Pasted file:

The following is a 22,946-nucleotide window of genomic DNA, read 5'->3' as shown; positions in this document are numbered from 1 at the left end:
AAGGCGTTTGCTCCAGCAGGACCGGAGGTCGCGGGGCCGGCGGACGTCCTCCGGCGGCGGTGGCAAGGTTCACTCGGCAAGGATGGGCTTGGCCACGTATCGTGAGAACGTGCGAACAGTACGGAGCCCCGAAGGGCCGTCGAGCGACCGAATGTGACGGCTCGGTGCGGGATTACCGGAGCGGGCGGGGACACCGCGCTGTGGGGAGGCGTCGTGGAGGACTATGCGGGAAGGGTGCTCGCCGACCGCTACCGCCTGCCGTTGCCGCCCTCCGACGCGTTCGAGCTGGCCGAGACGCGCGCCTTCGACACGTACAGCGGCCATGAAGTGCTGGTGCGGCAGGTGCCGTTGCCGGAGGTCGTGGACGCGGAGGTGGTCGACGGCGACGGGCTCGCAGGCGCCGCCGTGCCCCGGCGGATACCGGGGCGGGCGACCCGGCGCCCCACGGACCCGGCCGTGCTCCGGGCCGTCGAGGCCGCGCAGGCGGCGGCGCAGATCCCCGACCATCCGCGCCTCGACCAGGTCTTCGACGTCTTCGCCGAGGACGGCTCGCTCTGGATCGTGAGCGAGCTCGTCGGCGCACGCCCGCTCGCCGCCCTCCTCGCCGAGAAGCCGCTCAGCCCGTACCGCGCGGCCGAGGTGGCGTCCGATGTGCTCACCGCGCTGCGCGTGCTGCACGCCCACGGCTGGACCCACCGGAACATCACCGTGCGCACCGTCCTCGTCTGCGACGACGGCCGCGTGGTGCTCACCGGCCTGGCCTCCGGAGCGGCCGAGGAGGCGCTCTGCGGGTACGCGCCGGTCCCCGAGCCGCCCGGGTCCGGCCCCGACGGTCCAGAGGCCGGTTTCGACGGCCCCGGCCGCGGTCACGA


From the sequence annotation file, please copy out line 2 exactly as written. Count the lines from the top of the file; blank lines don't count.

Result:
AAGGCGTTTGCTCCAGCAGGACCGGAGGTCGCGGGGCCGGCGGACGTCCTCCGGCGGCGGTGGCAAGGTTCACTCGGCAAGGATGGGCTTGGCCACGTATCGTGAGAACGTGCGAACAGTACGGAGCCCCGAAGGGCCGTCGAGCGACCGAATGTGACGGCTCGGTGCGGGATTACCGGAGCGGGCGGGGACACCGCGCTGTGGGGAGGCGTCGTGGAGGACTATGCGGGAAGGGTGCTCGCCGACCGCTACCGCCTGCCGTTGCCGCCCTCCGACGCGTTCGAGCTGGCCGAGACGCGCGCCTTCGACACGTACAGCGGCCATGAAGTGCTGGTGCGGCAGGTGCCGTTGCCGGAGGTCGTGGACGCGGAGGTGGTCGACGGCGACGGGCTCGCAGGCGCCGCCGTGCCCCGGCGGATACCGGGGCGGGCGACCCGGCGCCCCACGGACCCGGCCGTGCTCCGGGCCGTCGAGGCCGCGCAGGCGGCGGCGCAGATCCCCGACCATCCGCGCCTCGACCAGGTCTTCGACGTCTTCGCCGAGGACGGCTCGCTCTGGATCGTGAGCGAGCTCGTCGGCGCACGCCCGCTCGCCGCCCTCCTCGCCGAGAAGCCGCTCAGCCCGTACCGCGCGGCCGAGGTGGCGTCCGATGTGCTCACCGCGCTGCGCGTGCTGCACGCCCACGGCTGGACCCACCGGAACATCACCGTGCGCACCGTCCTCGTCTGCGACGACGGCCGCGTGGTGCTCACCGGCCTGGCCTCCGGAGCGGCCGAGGAGGCGCTCTGCGGGTACGCGCCGGTCCCCGAGCCGCCCGGGTCCGGCCCCGACGGTCCAGAGGCCGGTTTCGACGGCCCCGGCCGCGGTCACGA